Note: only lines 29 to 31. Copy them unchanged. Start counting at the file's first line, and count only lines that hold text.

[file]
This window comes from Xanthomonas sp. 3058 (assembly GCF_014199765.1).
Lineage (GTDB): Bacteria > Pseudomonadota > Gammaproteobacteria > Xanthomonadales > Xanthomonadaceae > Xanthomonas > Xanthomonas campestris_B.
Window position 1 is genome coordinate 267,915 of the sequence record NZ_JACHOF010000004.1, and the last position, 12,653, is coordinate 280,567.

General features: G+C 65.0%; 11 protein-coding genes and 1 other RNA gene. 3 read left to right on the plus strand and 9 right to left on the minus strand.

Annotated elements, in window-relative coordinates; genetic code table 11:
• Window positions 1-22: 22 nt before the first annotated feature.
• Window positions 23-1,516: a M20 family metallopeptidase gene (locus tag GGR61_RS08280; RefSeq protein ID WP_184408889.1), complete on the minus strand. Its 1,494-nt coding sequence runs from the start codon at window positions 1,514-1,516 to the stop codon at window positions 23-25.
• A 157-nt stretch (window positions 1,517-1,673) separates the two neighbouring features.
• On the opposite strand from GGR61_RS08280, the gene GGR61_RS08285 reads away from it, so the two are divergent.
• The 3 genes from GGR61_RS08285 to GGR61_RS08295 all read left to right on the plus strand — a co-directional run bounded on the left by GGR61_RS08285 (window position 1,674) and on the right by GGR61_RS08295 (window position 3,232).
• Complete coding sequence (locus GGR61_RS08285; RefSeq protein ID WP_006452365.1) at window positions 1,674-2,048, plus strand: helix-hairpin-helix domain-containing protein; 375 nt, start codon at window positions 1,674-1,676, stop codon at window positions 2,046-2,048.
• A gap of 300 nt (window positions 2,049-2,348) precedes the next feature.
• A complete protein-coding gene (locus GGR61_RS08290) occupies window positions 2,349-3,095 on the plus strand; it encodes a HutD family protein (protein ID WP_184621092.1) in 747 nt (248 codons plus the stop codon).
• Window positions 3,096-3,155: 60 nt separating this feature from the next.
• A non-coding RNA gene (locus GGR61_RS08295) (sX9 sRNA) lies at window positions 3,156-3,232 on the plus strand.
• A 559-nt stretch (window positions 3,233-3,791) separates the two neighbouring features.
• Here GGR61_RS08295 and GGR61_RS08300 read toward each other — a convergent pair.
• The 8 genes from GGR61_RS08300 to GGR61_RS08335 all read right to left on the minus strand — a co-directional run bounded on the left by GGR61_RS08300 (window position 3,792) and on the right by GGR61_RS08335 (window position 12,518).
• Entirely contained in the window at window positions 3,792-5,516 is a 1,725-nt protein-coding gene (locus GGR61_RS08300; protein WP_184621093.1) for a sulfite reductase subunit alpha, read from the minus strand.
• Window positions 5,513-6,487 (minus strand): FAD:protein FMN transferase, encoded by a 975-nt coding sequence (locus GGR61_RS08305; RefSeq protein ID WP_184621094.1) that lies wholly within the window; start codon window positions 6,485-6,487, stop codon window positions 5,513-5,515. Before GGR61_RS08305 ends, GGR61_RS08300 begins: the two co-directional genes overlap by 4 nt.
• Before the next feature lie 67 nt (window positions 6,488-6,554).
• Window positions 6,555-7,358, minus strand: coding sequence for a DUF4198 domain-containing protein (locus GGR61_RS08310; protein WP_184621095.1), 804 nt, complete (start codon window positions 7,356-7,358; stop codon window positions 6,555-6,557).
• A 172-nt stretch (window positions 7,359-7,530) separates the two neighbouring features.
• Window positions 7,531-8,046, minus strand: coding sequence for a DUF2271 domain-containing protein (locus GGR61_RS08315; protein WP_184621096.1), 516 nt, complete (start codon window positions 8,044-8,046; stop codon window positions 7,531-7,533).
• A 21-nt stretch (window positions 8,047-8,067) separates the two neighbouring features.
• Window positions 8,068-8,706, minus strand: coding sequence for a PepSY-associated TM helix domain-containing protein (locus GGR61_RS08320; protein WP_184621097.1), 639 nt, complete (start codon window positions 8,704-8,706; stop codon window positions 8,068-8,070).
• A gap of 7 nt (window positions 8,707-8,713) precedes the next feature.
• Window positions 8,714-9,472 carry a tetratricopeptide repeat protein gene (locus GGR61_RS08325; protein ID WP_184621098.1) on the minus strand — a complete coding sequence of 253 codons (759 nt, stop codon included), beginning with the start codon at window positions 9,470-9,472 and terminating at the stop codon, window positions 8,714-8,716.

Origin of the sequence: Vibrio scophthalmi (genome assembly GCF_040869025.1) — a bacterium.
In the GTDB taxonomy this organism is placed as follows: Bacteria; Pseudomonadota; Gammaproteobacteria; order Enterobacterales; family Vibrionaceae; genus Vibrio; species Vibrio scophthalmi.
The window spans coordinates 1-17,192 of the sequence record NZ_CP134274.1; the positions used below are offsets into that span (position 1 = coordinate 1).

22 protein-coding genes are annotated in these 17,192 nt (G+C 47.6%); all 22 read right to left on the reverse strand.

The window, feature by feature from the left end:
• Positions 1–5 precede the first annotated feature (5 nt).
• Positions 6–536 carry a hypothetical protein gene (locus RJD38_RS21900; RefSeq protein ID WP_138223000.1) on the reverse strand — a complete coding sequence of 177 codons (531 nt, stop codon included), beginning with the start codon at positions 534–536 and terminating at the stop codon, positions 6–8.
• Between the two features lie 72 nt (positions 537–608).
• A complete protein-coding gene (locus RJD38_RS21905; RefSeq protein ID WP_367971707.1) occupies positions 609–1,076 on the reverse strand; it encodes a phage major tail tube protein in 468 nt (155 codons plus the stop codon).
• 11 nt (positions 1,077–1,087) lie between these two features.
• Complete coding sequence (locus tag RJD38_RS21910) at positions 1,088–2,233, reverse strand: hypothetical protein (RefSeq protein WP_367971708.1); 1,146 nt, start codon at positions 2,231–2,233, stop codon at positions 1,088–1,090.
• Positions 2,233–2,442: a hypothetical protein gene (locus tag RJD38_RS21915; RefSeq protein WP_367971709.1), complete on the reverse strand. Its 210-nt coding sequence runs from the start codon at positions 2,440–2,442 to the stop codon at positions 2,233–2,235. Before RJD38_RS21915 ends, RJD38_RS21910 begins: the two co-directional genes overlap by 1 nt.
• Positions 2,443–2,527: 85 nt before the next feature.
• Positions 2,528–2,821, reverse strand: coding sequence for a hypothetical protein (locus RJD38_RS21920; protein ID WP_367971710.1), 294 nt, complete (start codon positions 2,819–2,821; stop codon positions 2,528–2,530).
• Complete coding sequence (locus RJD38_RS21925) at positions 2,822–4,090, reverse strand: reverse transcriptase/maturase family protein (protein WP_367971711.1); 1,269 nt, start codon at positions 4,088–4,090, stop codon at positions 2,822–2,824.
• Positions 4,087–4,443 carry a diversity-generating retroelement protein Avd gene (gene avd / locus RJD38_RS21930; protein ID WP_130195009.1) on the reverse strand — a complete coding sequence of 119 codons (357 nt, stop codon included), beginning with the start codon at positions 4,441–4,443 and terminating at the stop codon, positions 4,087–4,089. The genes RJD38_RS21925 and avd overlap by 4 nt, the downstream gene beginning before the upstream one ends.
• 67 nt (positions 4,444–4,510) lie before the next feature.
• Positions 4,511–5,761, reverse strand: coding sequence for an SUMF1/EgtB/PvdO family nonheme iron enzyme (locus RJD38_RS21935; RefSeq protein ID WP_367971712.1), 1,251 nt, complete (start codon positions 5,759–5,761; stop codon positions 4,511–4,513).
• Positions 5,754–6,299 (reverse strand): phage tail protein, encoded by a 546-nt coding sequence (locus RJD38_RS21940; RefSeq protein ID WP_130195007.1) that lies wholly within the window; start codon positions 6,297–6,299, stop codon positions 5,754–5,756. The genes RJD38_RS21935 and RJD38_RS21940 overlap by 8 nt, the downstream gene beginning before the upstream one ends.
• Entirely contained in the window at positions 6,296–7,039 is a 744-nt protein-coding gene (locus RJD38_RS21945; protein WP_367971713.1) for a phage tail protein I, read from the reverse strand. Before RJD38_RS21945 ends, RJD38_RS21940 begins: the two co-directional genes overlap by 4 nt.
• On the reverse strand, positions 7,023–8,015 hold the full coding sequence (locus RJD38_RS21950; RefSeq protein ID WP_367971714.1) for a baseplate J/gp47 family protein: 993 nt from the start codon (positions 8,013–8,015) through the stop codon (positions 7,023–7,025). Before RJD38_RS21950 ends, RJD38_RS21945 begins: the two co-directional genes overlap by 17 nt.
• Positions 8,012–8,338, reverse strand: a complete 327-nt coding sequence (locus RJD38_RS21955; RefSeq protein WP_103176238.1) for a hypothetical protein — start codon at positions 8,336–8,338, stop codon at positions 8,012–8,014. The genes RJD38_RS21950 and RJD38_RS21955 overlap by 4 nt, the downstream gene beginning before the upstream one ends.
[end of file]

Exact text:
Origin of the sequence: Vibrio scophthalmi (genome assembly GCF_040869025.1) — a bacterium.
In the GTDB taxonomy this organism is placed as follows: Bacteria; Pseudomonadota; Gammaproteobacteria; order Enterobacterales; family Vibrionaceae; genus Vibrio; species Vibrio scophthalmi.
The window spans coordinates 1-17,192 of the sequence record NZ_CP134274.1; the positions used below are offsets into that span (position 1 = coordinate 1).